The operator must concentrate on the environmental tasks that compete for his attention, allocating his attention among five roles: Design of integrated computer-generated displays is not a new problem, and the military services and space agencies. But the technology continues to create more possibilities. Operators of supervisory control systems need to have fewer displays, not more, telling them what they want or need to know when they want or need to know it. An additional design problem is that what operators think they need and what they really need may differ.

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As computer collaborators become more and more sophisticated a useful type of display would tell the operator what the computer knows and assumes, both about the system and about the operator, and what it intends to do. An important source of guidance regarding the design of displays has been and will continue to be the intuitive beliefs of experienced operators.

The designer needs to know how much credence to give to these intuitions. The studies of clinical judgment conducted in the s and s Goldberg, are a third. These studies found that in the course of their diagnoses expert clinicians imagine that they rely on more variables and use them in more complex manner than appears to be the case from attempts to model their diagnostic processes. Although good-quality computer-generated speech is both available and cheap, and although it can give operators warnings and other information without their prior attention being directed to it, little imaginative use of such a capability has been made as yet in supervisory control.

The use of command language has arisen more recently in conjunction with teaching or programming robot systems. A more primitive form of it is found in the new autopilot command systems in aircraft. Giving commands to a control system by means of strings of symbols in syntax is a new game for most operators. Progress in this area depends on careful technology transfer from data processing that is self-paced to dynamic control in which the pace is determined by many factors.

Naturalness in use of such language is also an important goal. Command, in many circumstances, is not a solitary task. The operator must interact with many individuals in order to get a job done.

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This may be particularly the case when the nature of the emergency means that the technical system cannot be trusted to report and respond reliably—that is, an interacting human system may assume and perhaps interface with some of the functions of the interacting technical system. The kinds of human interaction possible include requesting information, monitoring the response of the system, notifying outsiders e. When are these interactions initiated? How valid are the cues? What features of technical systems make such intervention more and less feasible?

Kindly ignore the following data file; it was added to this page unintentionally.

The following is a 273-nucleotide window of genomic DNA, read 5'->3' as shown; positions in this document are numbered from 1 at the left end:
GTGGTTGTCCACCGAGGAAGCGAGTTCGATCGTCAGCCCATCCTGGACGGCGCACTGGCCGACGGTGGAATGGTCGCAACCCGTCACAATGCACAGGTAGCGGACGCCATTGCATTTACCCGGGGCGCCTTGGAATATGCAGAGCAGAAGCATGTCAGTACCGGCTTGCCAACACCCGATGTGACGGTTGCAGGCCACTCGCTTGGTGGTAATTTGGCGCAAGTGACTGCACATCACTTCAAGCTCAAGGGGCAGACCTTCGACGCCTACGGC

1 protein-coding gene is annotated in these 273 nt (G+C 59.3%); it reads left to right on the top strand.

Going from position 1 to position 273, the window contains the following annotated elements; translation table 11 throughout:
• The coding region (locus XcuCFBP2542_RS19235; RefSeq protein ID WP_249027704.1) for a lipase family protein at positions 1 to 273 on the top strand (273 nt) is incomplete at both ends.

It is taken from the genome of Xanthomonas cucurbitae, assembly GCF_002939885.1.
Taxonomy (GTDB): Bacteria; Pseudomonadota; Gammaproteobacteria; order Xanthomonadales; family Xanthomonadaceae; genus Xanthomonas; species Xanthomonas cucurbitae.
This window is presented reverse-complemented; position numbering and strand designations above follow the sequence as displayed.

Another question that arises with multiperson systems is whether one individual or group should both monitor for and cope with crises.

In medicine it is not always assumed that the same individual has expertise in both diagnosis and treatment. Perhaps in supervisory control systems the equivalent functions should be separated, and different training and temperament called for in monitoring and in intervention. It is not a new idea that, in performing a task, people somehow represent the task in their heads and calculate whether, given certain constraints, doing this will result in that.

Such ideas derive from antiquity. That is, a differential equation model of the external controlled process is included in the automatic controller and is driven by the same input that drives the actual process. Any discrepancy between the output of this computerized model of the environmental process and the actual process is fed back as a correction to the internal model to force its variables to be continuously the same as the actual. Then any and all state variables as represented observed in the internal model may be used to directly control the process, if direct measurement of those same variables in the actual environment may be costly, difficult, or impossible.

This physical realization of the traditional idea of the internal model probably provoked much of the current research in cognitive science. Tsach has developed a realization of this as an operator aid for application to process control Tsach et al.


Ideally the computer should keep the operator informed of what it is assuming and computing, and the operator should keep the computer informed of what he or she is thinking. In the last several years cognitive psychology has contributed some theories about human inference that make the application of knowledge-based systems particularly relevant to supervisory control. This is similar to but more inclusive and less well developed than the internal process model used by control theorists.